Section 9 exempts from income tax the new monthly payments— ranging from £25 to £75—by the Minister for Health to thalidomide children, which supplement the already-exempted awards from the West German fund for thalidomide victims.
 The reductions in the higher rates of personal income tax, effective from April, 1975, to coincide with the introduction of Wealth Tax, are provided for in section 10. Section 11 provides for the increases in the personal tax allowances for 1975/76 which were announced in the Budget.
I now come to Chapter II which deals with the taxation of farming profits. Section 12 will ensure that, as from 6th April, 1975, land taken for grazing will for tax purposes be regarded as land taken for farming. This will remove the anomaly whereby land taken for grazing was not taken into account in determining a farmer's land valuation for the purposes of the taxation of farming profits. In effect, grazing profits, which hitherto were separately assessed to tax, will in future be treated as farming profits.
Sections 13 and 14 are to remove a doubt about the application of sections 15 and 16 of the Finance Act, 1974, in the case of those persons with land of £100 valuation or more who are also carrying on another trade or profession. Thus if these persons were held not to be within the scope of section 16 of the 1974 Act they would be entitled to marginal relief and to the option of being assessed on the notional basis. Since this was not the intention, sections 13 and 14 of this Bill have been designed to remove any possible doubt on this score. The sections will have effect as from 6th April, 1974.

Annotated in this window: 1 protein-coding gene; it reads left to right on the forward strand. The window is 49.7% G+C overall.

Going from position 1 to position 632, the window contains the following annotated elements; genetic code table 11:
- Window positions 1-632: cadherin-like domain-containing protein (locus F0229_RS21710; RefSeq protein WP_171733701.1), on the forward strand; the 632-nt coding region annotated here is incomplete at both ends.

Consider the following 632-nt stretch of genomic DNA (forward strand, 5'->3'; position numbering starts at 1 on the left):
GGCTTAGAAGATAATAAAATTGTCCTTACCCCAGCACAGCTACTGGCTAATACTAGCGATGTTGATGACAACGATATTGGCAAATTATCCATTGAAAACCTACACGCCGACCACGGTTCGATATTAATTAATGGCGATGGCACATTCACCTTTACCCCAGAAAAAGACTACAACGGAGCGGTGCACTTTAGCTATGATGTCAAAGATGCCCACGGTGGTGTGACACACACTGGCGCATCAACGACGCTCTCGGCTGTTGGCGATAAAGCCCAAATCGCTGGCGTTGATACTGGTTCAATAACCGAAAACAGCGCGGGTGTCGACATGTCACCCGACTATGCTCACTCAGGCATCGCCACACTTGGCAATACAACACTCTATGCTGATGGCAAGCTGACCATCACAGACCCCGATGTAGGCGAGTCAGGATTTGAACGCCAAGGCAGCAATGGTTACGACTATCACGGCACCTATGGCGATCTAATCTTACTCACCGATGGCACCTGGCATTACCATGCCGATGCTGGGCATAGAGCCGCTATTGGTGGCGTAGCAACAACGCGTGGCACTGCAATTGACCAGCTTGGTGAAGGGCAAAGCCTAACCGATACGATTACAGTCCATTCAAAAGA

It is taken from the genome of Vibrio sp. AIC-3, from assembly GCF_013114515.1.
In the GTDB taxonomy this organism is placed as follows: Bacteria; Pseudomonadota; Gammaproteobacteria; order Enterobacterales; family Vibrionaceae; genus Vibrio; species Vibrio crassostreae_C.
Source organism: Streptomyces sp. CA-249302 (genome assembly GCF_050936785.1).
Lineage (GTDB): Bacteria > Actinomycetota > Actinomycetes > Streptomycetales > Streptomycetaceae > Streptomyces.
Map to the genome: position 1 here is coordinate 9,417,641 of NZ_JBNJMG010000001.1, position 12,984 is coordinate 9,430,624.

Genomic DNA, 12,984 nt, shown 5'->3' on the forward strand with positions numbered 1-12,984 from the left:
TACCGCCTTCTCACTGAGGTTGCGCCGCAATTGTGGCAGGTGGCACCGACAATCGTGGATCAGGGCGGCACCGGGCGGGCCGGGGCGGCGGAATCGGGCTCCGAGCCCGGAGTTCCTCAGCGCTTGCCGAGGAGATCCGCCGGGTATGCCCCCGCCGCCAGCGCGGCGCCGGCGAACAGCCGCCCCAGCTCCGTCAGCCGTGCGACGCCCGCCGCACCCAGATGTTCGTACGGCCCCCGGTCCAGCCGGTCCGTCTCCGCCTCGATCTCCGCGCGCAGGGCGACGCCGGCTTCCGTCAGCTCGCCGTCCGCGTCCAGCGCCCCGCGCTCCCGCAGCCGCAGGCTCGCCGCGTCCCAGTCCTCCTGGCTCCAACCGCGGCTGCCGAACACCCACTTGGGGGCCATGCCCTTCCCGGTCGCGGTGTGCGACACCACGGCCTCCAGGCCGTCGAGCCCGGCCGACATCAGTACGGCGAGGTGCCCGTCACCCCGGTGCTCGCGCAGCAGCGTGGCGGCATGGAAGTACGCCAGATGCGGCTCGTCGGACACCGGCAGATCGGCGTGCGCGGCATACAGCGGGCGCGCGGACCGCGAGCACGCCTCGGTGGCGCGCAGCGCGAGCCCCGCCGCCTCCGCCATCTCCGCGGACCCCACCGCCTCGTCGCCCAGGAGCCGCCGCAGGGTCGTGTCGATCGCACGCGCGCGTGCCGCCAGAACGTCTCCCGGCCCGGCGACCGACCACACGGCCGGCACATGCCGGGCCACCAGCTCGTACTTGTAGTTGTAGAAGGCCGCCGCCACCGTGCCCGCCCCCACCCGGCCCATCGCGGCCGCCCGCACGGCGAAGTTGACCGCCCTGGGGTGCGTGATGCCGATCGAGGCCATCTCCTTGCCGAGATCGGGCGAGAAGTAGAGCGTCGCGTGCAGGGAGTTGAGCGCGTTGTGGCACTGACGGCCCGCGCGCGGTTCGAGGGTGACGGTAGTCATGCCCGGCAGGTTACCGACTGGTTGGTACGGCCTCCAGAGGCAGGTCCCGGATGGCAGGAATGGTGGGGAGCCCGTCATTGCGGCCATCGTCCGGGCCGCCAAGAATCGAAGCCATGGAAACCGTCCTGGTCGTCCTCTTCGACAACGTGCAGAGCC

Section 15 is an amendment to section 17 of the Finance Act, 1974. That section sets out the criteria for determining the occupation of land. It provides for apportionment of the rateable valuation of the land where the land is beneficially owned or occupied in partnership with others. During the passage of the Finance Bill last year, it was pointed out that the section as it stood might not cover such cases as tenancies in common. I think that section 15, which will be operative as from 6th April, 1974, will meet this point.
Section 16, introduced on the Committee Stage of the Bill in the Dáil,  amends section 20 of the Finance Act, 1974, by extending from six months to 15 months the period of time in which a farmer may opt for a current year basis of assessment in respect of tax liability 1974-75.
As I indicated in my budget statement, the option provided for farmers under section 21 of the Finance Act, 1974, whereby they could elect for a notional basis of assessment for 1974-75, is being extended for a further year to 1975-76 and section 17 provides for this. This section also extends from six months to 15 months the time given to farmers to opt for the notional basis of assessment for the tax year 1974-75.